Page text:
Agricultural commodities merchant Bunge Ltd (BG.N) said on Wednesday the environment for its grain trading and processing business will remain challenging as demand falls on the back of an ongoing U.S.-China trade war.
The U.S. agricultural sector has suffered for more than a year from tit-for-tat tariffs, which have cut farm exports from North America.
Additionally, harvests of corn and soybeans are now lagging behind schedule after heavy rains and historic flooding delayed U.S. plantings in the spring.
In China, the world’s top pork consumer and producer, an outbreak of fatal pig disease African swine fever has reduced the need for soy imports used for livestock feed.
Bunge Chief Executive Officer Greg Heckman described market conditions as “uncertain and deteriorating” and said he expected headwinds to continue.
The company reported a better-than-expected quarterly profit on Wednesday, driven by higher margins on its edible oil products in North America and Brazil.
However, Heckman warned of a profit decline of 15 cents to 20 cents a share for the current year compared to a year earlier. The outlook excludes some items, such as Bunge’s investment in plant-based meat company Beyond Meat (BYND.O).
U.S. farmers are also holding off on selling soybeans to merchants like Bunge, anticipating higher prices.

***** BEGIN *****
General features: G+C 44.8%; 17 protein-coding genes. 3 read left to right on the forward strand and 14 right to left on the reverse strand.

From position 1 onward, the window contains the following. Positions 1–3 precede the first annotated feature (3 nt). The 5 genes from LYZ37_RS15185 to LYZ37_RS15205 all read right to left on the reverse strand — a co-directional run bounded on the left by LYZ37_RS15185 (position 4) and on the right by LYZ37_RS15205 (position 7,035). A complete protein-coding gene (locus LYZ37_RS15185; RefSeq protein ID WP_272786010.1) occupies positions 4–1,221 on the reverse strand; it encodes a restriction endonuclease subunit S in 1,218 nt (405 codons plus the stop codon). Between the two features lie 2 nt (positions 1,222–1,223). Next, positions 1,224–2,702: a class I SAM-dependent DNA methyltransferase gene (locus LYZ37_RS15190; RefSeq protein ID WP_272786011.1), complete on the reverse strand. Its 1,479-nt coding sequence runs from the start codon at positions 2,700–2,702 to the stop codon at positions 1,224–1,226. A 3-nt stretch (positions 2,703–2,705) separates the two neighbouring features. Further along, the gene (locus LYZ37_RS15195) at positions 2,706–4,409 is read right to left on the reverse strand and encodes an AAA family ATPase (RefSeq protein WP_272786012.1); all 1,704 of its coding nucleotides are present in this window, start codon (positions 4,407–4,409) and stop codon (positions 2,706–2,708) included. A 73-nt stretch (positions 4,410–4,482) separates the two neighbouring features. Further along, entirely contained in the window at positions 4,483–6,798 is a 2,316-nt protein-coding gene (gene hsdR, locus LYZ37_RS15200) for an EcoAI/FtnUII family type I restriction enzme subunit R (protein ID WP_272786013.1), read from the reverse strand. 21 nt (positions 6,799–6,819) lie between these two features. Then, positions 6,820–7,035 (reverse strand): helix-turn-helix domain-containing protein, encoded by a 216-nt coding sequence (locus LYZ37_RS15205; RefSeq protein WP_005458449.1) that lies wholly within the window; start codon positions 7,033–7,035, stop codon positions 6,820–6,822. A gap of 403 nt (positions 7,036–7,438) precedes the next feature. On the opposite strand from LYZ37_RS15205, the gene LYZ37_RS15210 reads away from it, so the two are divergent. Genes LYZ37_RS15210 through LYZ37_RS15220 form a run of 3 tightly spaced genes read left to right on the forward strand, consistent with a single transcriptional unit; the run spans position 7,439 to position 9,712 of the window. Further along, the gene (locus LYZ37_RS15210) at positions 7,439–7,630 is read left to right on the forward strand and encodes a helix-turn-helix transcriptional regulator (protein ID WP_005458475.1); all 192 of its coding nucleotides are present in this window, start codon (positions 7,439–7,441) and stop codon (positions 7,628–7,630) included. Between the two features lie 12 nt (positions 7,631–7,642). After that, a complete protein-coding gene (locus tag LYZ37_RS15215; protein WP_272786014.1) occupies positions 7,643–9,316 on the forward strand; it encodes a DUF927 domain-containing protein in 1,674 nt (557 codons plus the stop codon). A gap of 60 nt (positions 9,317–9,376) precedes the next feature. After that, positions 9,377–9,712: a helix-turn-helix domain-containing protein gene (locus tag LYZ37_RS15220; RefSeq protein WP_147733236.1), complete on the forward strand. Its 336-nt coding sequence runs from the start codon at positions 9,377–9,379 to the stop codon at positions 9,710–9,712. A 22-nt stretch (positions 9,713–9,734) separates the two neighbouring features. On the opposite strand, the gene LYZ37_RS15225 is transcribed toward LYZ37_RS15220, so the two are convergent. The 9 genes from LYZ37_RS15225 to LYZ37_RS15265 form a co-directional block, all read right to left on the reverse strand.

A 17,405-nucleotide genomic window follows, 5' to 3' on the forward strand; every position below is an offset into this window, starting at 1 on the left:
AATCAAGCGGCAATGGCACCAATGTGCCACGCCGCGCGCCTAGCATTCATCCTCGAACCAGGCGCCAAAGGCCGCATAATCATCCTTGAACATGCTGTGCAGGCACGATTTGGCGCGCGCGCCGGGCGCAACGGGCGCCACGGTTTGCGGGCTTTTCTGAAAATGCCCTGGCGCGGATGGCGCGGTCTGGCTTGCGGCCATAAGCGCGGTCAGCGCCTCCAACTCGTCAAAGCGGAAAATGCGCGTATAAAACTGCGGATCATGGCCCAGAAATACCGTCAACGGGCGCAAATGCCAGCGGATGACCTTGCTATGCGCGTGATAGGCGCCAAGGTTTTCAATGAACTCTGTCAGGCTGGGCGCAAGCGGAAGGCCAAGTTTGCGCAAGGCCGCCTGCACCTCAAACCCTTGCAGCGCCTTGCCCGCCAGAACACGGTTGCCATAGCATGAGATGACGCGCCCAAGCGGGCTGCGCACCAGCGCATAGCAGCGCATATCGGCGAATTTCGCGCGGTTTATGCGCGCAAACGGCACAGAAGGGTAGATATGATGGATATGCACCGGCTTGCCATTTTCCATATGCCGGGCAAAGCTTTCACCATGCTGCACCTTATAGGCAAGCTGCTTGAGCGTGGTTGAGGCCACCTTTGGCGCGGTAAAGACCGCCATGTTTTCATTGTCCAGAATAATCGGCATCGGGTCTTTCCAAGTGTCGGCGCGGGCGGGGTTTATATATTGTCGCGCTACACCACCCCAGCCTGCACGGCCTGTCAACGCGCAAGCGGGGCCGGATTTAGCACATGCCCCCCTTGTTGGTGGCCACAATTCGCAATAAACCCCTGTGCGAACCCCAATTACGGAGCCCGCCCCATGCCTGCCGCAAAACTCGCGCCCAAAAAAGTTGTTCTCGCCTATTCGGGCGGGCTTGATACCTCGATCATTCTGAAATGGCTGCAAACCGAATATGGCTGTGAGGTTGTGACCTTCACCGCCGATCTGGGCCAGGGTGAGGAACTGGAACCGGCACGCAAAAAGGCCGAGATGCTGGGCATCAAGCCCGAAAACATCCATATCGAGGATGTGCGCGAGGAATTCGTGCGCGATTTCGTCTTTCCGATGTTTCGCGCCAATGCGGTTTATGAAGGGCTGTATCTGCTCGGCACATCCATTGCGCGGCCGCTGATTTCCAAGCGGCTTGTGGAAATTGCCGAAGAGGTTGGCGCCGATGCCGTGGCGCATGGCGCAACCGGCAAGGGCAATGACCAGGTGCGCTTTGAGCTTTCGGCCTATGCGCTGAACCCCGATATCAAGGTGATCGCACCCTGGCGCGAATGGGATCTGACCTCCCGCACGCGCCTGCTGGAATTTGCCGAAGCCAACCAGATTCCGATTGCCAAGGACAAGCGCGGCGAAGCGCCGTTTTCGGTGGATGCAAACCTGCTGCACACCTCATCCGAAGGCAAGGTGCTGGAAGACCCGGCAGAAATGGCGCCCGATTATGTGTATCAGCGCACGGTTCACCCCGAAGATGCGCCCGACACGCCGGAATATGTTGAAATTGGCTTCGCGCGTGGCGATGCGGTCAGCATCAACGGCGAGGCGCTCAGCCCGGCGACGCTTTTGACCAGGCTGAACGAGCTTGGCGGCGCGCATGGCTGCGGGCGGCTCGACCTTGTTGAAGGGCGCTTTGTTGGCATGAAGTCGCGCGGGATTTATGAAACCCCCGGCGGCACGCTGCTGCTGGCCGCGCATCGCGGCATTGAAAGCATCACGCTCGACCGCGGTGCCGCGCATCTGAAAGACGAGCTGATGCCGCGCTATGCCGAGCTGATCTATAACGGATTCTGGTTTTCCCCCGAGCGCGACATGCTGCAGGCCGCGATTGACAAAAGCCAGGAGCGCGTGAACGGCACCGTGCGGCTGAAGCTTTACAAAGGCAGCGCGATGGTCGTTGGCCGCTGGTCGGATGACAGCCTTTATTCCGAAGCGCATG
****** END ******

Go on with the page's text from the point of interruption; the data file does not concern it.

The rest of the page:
The company’s earnings before interest and taxes from the agribusiness unit, which includes everything from crushing oilseeds to export of corn and wheat, fell over 68% to $153 million.
The company’s operations in Brazil and Argentina helped it offset the impact of the U.S.-China trade war on its U.S. business. Bunge is also streamlining its operations and cutting costs as part of its restructuring program.
“The results on the quarter represented a solid, albeit noisy beat,” Stephens analyst Ben Bienvenu said.
Bunge took a $1.7 billion charge related to its Brazilian sugar and bioenergy business joint venture with British energy company BP Plc (BP.L).
The joint venture, BP Bunge Bioenergia, will merge the two companies’ Brazilian sugar and ethanol operations to create the world’s third-largest sugarcane processor. Bunge has tried to sell its sugar operation in Brazil in the past with no success.
Excluding items, the company earned $1.41 per share, beating analysts’ expectation of 48 cents, according to Refinitiv IBES data.
Net sales fell 9.5% to $10.32 billion, missing analysts’ estimate of $11.31 billion.
By Arundhati Sarkar and Tom Polansek
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